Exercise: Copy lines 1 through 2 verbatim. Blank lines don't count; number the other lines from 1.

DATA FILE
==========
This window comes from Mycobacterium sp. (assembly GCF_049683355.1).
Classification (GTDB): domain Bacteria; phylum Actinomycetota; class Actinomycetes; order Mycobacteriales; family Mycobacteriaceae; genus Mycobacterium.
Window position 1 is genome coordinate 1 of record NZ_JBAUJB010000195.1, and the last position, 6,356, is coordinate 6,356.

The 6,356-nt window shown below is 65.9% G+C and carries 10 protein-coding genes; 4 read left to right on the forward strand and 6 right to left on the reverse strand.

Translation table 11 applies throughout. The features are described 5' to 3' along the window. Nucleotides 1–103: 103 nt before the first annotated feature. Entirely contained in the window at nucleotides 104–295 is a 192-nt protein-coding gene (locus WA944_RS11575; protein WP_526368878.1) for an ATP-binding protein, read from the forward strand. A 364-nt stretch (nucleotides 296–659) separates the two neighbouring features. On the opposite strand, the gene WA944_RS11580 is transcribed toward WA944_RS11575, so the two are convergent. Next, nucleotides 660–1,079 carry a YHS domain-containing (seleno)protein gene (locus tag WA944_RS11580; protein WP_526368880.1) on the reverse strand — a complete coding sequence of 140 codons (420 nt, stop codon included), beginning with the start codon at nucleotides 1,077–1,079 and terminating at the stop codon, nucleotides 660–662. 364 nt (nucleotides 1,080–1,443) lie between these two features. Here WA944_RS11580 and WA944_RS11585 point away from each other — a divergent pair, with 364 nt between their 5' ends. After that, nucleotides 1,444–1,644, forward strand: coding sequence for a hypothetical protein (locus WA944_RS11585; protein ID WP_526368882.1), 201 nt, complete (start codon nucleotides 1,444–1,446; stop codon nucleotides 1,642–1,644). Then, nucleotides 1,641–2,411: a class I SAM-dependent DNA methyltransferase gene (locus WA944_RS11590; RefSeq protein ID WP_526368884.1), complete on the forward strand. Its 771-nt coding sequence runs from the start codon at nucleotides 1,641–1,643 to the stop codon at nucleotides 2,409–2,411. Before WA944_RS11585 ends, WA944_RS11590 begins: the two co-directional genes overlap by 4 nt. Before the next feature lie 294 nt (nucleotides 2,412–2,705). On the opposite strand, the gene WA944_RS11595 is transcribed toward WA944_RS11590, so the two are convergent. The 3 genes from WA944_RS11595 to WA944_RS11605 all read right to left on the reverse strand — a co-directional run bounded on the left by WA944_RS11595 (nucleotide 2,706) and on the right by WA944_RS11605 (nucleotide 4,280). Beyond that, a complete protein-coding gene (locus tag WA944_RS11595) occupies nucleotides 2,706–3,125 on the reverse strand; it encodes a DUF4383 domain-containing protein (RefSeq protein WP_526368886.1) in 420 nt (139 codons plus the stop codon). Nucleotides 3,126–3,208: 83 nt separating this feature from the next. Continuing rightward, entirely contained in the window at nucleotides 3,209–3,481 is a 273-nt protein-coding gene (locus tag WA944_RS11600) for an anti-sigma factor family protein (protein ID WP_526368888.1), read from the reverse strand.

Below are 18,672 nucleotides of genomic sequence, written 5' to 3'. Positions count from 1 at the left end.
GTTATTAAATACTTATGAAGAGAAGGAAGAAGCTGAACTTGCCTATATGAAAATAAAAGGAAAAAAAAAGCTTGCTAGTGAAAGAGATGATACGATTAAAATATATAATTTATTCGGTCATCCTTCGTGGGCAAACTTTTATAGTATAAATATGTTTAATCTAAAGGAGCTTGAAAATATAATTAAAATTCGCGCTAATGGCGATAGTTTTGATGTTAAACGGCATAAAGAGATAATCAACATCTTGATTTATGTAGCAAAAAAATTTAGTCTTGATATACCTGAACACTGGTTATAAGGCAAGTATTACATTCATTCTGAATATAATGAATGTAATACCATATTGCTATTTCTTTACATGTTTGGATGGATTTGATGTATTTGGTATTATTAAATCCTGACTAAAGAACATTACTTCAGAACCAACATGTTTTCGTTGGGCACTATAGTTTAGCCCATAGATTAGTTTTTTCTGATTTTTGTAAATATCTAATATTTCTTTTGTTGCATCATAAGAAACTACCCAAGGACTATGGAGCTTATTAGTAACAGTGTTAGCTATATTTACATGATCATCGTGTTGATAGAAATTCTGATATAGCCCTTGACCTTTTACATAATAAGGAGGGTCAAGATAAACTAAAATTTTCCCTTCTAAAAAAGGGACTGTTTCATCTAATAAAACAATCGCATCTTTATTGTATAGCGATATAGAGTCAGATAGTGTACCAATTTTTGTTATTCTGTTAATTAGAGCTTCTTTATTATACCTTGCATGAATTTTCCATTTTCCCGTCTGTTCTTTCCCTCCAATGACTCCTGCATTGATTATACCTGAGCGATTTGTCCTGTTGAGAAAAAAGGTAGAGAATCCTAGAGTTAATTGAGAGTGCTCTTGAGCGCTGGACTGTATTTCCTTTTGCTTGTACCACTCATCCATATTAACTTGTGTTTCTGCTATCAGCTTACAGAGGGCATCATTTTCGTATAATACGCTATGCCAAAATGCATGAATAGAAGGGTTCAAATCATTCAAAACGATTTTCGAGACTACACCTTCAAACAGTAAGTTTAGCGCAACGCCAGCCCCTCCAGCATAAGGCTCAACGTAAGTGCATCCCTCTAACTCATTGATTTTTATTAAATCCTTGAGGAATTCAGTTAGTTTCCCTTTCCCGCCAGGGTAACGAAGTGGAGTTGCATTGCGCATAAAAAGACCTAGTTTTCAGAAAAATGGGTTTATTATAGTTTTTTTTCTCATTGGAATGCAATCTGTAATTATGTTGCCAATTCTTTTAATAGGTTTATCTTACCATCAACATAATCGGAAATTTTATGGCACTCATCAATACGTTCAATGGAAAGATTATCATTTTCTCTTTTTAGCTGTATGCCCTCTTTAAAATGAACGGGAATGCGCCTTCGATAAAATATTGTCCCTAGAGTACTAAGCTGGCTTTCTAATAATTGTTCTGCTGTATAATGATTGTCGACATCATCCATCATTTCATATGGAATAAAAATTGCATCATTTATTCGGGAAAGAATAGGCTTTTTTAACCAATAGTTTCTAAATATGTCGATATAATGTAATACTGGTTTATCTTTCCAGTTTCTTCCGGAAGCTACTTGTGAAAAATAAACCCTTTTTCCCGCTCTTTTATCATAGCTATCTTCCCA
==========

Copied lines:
This window comes from Mycobacterium sp. (assembly GCF_049683355.1).
Classification (GTDB): domain Bacteria; phylum Actinomycetota; class Actinomycetes; order Mycobacteriales; family Mycobacteriaceae; genus Mycobacterium.